10 Ways To Evaluate User Engagement On Your Website

If your website engagement down, then it is time to focus on user interaction to provide value through your online presence.

How do you know if your website is working? Here’s a look at 10 metrics that can help you gauge the extent of your success online.


1. Number of subscribers

Online visitors that have an interest in your offering tend to subscribe for email updates, promotional notifications and newsletters. Track and evaluate the number of subscribers you gain each month. A higher number of subscribers simply means your audience is engaged. Also, if you run an online store, receiving requests from affiliate marketers is also an important metric to track.


2. Traffic and rankings

The higher the ranking of a website in a search engine often conveys a different story than the actual traffic. Organic traffic is equally as important as search engine results pages (SERPs), whereas some fail to distinguish between the two. Grabbing an online searches attention while they are browsing the search engine result pages is also important because top listing results does not ensure a click-through conversion or ultimate sales. If you are not benefiting from high search engine rankings, it is the time to evaluate the structure of your search engine results: title, URL structure, and meta description.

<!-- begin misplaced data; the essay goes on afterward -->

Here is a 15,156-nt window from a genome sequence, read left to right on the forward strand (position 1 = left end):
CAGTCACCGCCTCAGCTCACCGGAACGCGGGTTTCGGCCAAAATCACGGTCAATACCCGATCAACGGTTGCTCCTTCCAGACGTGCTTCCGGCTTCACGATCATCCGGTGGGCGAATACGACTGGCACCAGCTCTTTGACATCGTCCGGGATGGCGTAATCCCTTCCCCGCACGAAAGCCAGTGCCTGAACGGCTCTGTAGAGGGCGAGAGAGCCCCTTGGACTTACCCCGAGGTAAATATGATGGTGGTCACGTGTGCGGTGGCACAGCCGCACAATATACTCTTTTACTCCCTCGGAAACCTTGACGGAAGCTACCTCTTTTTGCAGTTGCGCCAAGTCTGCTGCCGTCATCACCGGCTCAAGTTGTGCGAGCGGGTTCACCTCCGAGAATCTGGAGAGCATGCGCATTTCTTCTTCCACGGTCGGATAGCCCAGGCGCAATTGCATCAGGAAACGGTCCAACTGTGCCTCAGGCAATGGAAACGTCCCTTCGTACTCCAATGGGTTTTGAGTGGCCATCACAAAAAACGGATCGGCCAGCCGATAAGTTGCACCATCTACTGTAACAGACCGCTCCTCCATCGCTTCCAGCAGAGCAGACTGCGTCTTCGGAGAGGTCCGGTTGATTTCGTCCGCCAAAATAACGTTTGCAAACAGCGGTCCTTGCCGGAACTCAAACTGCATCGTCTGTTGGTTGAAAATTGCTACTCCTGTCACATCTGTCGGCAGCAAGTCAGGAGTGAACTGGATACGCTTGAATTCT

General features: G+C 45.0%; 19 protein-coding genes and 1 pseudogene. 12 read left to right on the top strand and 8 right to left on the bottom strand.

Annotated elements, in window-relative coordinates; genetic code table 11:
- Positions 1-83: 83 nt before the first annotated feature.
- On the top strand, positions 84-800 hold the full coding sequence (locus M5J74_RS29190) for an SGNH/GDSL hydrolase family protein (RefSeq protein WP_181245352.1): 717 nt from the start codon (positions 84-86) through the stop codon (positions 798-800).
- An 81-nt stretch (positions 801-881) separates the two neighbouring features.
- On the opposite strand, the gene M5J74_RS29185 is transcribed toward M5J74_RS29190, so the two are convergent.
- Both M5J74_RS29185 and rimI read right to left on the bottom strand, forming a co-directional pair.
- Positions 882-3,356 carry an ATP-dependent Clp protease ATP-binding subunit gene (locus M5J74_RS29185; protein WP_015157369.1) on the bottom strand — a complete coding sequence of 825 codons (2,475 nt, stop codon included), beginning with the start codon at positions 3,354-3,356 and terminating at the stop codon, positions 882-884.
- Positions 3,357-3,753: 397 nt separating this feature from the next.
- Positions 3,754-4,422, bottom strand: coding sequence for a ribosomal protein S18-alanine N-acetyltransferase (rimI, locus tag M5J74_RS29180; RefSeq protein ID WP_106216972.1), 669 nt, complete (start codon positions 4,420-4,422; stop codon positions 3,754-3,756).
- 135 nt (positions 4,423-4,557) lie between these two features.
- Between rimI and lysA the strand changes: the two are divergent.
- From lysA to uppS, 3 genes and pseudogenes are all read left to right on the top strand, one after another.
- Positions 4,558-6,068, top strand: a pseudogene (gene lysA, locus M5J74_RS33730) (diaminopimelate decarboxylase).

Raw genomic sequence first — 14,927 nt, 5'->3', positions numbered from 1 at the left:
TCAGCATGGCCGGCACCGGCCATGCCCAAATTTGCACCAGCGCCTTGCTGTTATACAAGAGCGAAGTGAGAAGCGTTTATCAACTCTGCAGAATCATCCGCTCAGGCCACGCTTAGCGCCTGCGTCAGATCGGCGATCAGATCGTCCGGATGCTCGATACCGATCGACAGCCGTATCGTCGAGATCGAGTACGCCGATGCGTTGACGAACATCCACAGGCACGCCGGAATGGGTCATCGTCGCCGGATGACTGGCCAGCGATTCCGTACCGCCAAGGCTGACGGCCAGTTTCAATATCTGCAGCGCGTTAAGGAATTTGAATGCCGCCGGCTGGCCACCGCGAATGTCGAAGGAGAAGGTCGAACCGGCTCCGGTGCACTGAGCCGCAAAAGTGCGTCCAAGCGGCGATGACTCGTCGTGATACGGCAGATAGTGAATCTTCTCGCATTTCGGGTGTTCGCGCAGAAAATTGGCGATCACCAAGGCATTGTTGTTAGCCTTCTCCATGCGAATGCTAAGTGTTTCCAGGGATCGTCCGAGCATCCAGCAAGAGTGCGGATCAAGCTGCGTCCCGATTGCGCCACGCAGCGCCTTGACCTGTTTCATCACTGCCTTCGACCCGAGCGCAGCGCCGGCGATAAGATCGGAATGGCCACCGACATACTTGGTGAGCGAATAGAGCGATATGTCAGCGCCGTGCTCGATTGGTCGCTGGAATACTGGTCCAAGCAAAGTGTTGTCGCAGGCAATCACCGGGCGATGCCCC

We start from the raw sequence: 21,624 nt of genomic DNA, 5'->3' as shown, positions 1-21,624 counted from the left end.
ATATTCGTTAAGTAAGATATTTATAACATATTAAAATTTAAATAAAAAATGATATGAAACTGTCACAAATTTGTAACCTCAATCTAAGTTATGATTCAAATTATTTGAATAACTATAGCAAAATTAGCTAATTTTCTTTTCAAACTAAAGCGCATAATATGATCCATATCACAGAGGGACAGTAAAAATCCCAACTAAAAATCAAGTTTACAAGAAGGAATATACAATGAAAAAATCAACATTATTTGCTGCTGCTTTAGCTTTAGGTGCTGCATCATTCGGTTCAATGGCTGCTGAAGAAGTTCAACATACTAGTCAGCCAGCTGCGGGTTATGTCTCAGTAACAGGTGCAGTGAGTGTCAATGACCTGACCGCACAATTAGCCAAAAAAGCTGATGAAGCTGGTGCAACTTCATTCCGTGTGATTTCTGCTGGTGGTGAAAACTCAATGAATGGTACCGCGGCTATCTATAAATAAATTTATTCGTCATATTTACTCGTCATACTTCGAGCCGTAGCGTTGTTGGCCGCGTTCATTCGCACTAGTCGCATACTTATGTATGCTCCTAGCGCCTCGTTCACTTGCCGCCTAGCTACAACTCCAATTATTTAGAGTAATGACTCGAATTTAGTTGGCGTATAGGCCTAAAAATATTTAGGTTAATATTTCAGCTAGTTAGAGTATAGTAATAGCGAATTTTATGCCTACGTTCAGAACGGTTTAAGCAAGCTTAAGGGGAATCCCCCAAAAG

3. Mobile analytics

Ensuring user experience is flawless across various screen sizes and devices is essential … and a major user interaction metric. Is your website mobile friendly? What happens to key metrics when someone visits your website on their smartphone vs. a desktop? Back in the days, merchants used to own a separate mobile website which was not compatible with different screen sizes, whereas the recent increase in mobile technology has made it a mandatory factor in web designing. It shows the popularity of your websites among users.


4. Sales trend analysis

Online sales trends is a smart way to evaluate the success of your website. As nChannel explains, “It’s not enough to just view your sales trends for your business overall. You need to be able to narrow it done to specific locations, product lines, or sales channels. This granular view is important when understanding what makes up your business as a whole.” Monitor a drop line and compare it with a previous week, month, quarter or year.


5. Time on page

The time a user spends on a page is a common user interaction metric. It is one of the basic metrics in Google Analytics. However, this metric doesn’t always reveal the full picture. For example, according to Analytics Demystified, “I may spend a lot of time on a website because I’m really interested in the content, but I can also spend a lot of time on a website because the navigation is terrible and I can’t find what I need. There is nothing about a time metric that tells you if the time spent was successful.” While it can be used directionally, it shouldn’t be a substitute for a deeper dive into things like dwell time, content page views per visit, etc.


6. Pages per visit